Another purpose of the invention is the realization of a substrate which presents a coefficient of small expansion in addition to excellent dielectric properties, while still preserving excellent mechanical properties.
With reference to this, it is desirable that the range of this coefficient be from 1×10-6 to 3×10-6, the value adapted to the silicon coefficient (3×10-6) of the silicon chips which may be set on this substrate.
With reference to this, it has been established that cordierite ceramics could allow for these different objectives.
A "cordierite type" composition has a ternary formula and will comprise in the range of 60 to 50% SiO2, 5 to 20% MgO and 20 to 40% Al2 O3 (here and hereinafter, except when indicated to the contrary, all proportions indicated will be weight proportions).
More precisely, the process of the invention comprises the following steps:
(a) preparing a slip by mixing a cordierite ceramic powder with an organic binder, in the presence of a solvent;
(b) casting unfired sheets of ceramic of this slip;
(c) drying the sheets to evaporate the solvent;
(d) serigraphing the internal conductive designs by means of a first metal-coating ink, formed of a metal pigment, an organic vehicle and a solvent;
(e) drying the ink;
(f) drilling unfired connections,
(g) filling the connections with a second metal-coating ink formed of a metal pigment, a ceramic charge, an organic vehicle and a solvent;
(h) stacking the various sheeets provided with their respective serigraphed designs;
(i) optionally drilling holes for fixation of the connection studs, with optional metal coating of the walls by means of the same metal-coating ink as is used for the metal coating of the connections (but with a smaller viscosity);
(j) compressing the stack into a homogenouse block;
(k) removing residual organic materials; and
(l) sintering the ceramic.
In a first method of implementation, the ceramic powder is a powder which can be sintered at low temperature, the sintering carried out at a maximum temperature of below 1000° C. It will be shown that the sintering can be realized as desired in either an oxidizing or reducing atmosphere, and the metal pigments of the metal-coating inks must then be adapted to the oxidizing or reducing character of the sintering atmosphere.
In a second method of implementation, the ceramic powder is a powder which can be sintered at high temperature, the sintering carried out at a maximum temperature of at least 1300° C. Here, too, the sintering can be realized either in reducing atmosphere or in oxidizing atmosphere, and for metal-coating inks are selected appropriately for the atmosphere.
Other features and advantages will become apparent from the detailed description hereinafter of the two aforementioned embodiments.
A. MANUFACTURE OF AN INTERCONNECTING SUBSTRATE WITH LOW TEMPERATURE SINTERING
As used herein, "low temperature" means a maximum sintering temperature below 1050° C., and generally below 980° C.
1. Preparation of the Cordierite Powder which can be Sintered at Low Temprature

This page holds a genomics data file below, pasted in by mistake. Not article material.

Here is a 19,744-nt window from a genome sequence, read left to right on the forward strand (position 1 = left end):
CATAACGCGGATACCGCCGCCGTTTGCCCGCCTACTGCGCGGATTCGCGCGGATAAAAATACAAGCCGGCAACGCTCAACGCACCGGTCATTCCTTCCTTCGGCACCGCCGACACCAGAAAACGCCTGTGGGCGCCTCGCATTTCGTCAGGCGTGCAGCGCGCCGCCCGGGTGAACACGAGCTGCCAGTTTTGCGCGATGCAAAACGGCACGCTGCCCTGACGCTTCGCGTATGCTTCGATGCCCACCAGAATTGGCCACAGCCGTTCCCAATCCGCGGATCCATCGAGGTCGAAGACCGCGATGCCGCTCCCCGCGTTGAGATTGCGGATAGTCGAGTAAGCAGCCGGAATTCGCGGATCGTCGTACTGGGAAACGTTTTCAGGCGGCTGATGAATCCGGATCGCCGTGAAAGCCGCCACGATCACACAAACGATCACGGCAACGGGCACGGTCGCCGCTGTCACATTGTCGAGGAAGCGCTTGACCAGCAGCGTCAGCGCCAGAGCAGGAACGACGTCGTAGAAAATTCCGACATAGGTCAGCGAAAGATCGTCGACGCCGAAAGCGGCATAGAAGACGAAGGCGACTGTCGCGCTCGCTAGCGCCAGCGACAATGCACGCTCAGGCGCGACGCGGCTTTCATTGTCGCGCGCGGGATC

A process for the preparation of such a powder for example comprises the following steps:
(a) preparing an alcoholic solution mixed with aluminum and silicon salt, the salts being soluble in alcohol or in a solvent which is miscible with alcohol;
(b) preparing a solution of a magnesium salt soluble in alcohol or in a solvent which is miscible with alcohol or else in its corresponding acid;
(c) preparing a solution by mixing the two preceding solutions with vigorous stirring to obtain a homogenous solution;
(d) adding a hydrolyzing agent in the form of a weak base which is totally volatile in the preceding solution, which leads to the formation of a gel;
(e) heat treating the gel which is obtained for at least 24 hours at a temperature of at least 450° C.; and
(f) heat treating the powder obtained at a temperature of between 450° and 900° C. for at least 6 hours.
Preferably, the powder heat treatment stage is preceded by an oxygented water treatment stage at a temperature of between 60° and 100° C., then filtering the suspension which is obtained.
The aluminum may be introduced in the form of an alkyl oxide which is soluble in alcohol and is of the following formula: ##STR1## wherein n represents a whole number between 0 and 4.
Butyl oxide of aluminum of the following formula is advantageous for use in this case: ##STR2##
Other alkyl oxides, such as ethyl oxide, propyl oxide, and isopropyl oxide of aluminum, also lead to good results. Organic salts or organic complexes such as aluminum acetate, aluminum benzoate, aluminum acetyl acetonate, aluminum stearate may also be used.
Generally speaking, all of the salts or organic complexes which are soluble in alcohol or soluble in a solvent which is miscible with alcohol are suitable for realization of the invention. Among these are salts which are in the form of mineral salts, such as aluminum nitrate Al(NO3)3 which is hydrated or not hydrated in alcoholic or acetic solution, or aluminum chloride AlCl3 in alcoholic solution. The hydrochloric acid is eliminated and the corresponding aluminum alkyl oxide is generated by bringing this last solution to a boil for a sufficient length of time.
Any aluminum salts which are soluble in alcohol or in a solvent which is miscible with alcohol are generally suitable for realization of the invention.
Silicon may be introduced in the form of an alkyl oxide which is soluble in alcohol, of the following formula: ##STR3## wherein n represents a whole number between 0 and 4.
The silicon ethyl oxide of the following formula can advantageously be used: ##STR4##